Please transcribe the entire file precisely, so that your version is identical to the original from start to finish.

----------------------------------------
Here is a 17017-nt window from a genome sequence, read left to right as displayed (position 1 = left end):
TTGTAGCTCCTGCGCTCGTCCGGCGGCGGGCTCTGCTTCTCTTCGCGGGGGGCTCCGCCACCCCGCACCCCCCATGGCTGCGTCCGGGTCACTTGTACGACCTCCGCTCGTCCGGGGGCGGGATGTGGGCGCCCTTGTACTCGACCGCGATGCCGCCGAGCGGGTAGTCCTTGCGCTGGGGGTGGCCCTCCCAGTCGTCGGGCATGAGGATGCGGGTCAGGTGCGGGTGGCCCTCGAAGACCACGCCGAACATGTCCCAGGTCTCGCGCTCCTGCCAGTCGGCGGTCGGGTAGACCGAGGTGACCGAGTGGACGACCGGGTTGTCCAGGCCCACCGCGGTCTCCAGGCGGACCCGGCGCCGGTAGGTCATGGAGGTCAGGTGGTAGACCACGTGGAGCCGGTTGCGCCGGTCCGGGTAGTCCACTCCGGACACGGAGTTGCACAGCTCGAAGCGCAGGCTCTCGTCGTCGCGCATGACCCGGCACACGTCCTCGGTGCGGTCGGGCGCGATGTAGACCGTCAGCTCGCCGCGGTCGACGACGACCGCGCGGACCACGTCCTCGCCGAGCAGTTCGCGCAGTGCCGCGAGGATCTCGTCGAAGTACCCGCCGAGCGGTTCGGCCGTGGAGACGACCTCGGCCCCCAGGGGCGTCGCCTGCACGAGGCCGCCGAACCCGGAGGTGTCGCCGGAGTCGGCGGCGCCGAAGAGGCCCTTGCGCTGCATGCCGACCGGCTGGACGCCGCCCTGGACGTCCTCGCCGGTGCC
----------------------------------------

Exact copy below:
Here is a 17017-nt window from a genome sequence, read left to right as displayed (position 1 = left end):
TTGTAGCTCCTGCGCTCGTCCGGCGGCGGGCTCTGCTTCTCTTCGCGGGGGGCTCCGCCACCCCGCACCCCCCATGGCTGCGTCCGGGTCACTTGTACGACCTCCGCTCGTCCGGGGGCGGGATGTGGGCGCCCTTGTACTCGACCGCGATGCCGCCGAGCGGGTAGTCCTTGCGCTGGGGGTGGCCCTCCCAGTCGTCGGGCATGAGGATGCGGGTCAGGTGCGGGTGGCCCTCGAAGACCACGCCGAACATGTCCCAGGTCTCGCGCTCCTGCCAGTCGGCGGTCGGGTAGACCGAGGTGACCGAGTGGACGACCGGGTTGTCCAGGCCCACCGCGGTCTCCAGGCGGACCCGGCGCCGGTAGGTCATGGAGGTCAGGTGGTAGACCACGTGGAGCCGGTTGCGCCGGTCCGGGTAGTCCACTCCGGACACGGAGTTGCACAGCTCGAAGCGCAGGCTCTCGTCGTCGCGCATGACCCGGCACACGTCCTCGGTGCGGTCGGGCGCGATGTAGACCGTCAGCTCGCCGCGGTCGACGACGACCGCGCGGACCACGTCCTCGCCGAGCAGTTCGCGCAGTGCCGCGAGGATCTCGTCGAAGTACCCGCCGAGCGGTTCGGCCGTGGAGACGACCTCGGCCCCCAGGGGCGTCGCCTGCACGAGGCCGCCGAACCCGGAGGTGTCGCCGGAGTCGGCGGCGCCGAAGAGGCCCTTGCGCTGCATGCCGACCGGCTGGACGCCGCCCTGGACGTCCTCGCCGGTGCC